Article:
Mark: Let’s turn to THE CONDIMENTAL OP. How did this collection come together? What are people going to find between the covers?
Andrez: This collection started out as a project I half-heartedly dabbled with in 2012, a way in which to archive some of my short stories and newspaper articles. I’m terrible at archiving and backing-up, so this gave me the excuse. But I was also working on my third novel and didn’t really have the time to fart around, so ended up shelving the compendium. I found I had space to continue the project in January this year. I was bored and needed to focus on something, so the timing was great. As I collated material, I ended up expanding the breadth to include not just recent published short stories and articles, but older material too, like an article from 1999 and some short, rather embarrassing prose pieces I penned in 1990. There were a couple of recent comic art things I wanted to included, which my publishers agreed with, and I decided to stitch it all together with a running commentary that gives everything background—I hope!
Mark: In your introduction to the story “Victor Victoria” in CONDIMENTAL, you write how the story came together because of a prompt to write a story around a classic movie title. “Given I’m a movie journalist,” you write, “this was a Heaven-sent request. I decided to use the Blake Edwards cross-dressing romp VICTOR VICTORIA (1982), which starred Julie Andrews and James Garner—but I’ve never seen it.” In writing the story, you draw on everything from Howard Hughes’ HELL’S ANGELS to HOGAN’S HEROES. This purposeful blending of genres and influences is something you do frequently in your writing. What makes this appealing to you? How do you make certain to blend all of your ingredients into a cohesive story so that the reader gets a unified experience? Or would you rather give them an unsettled experience?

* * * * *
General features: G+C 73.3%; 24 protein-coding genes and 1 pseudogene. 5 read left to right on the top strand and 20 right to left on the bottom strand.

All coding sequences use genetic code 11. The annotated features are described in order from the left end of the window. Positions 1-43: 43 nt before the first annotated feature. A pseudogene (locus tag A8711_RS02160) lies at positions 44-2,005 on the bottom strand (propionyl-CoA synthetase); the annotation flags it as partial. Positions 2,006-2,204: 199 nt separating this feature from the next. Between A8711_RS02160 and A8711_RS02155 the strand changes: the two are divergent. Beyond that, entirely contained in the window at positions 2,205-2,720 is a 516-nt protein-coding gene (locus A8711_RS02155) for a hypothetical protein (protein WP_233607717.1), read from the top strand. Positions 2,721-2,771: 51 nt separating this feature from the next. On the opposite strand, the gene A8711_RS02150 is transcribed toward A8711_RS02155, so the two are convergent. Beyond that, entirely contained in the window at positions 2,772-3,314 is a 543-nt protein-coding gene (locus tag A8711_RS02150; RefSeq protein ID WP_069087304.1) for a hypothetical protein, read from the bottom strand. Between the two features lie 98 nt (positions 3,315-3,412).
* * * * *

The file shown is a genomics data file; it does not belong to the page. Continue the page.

Andrez: That’s an intriguing question, Mark, and I wish I could deliver something spiffy to balance it out! But the honest answer? I love blending together contrasting source-material. I used to do it with music, I love all the things I source and/or pay respect to, and I think anything can work in the same sentence so long as you feel adequate affection for what you’re citing. I don’t think I consciously aim at the unsettled experience, but I would like to believe I’m in some way challenging genre stereotypes.
Mark: Writers write, as the saying goes, and you certainly produce a large amount of writing. I’m curious, though, if you have a preference between short stories and novels? Based on many of the intros in CONDIMENTAL, it often seems like short stories are an escape for you from the novels – snacks instead of meals. How do you balance writing shorter and longer works?
Andrez: I prefer novels, because of the depth of layering and all the different angles that can emerge during the process. But I tend to freestyle the novel-writing process rather than plan it out too much, and along the way I write short stories or appropriate old articles/ideas into the manuscript, and try to tie them together. I really do enjoy short stories too – they’re more of a challenge because of the limited space and time to get your point across, but they can also be fun. Quick snacks indeed, rather than the overpowering banquet.
Mark: What’s going on in TOBACCO-STAINED MOUNTAIN GOAT? What kind of person is Floyd Maquina and why did you make him our guide into TSMG’s dystopian world?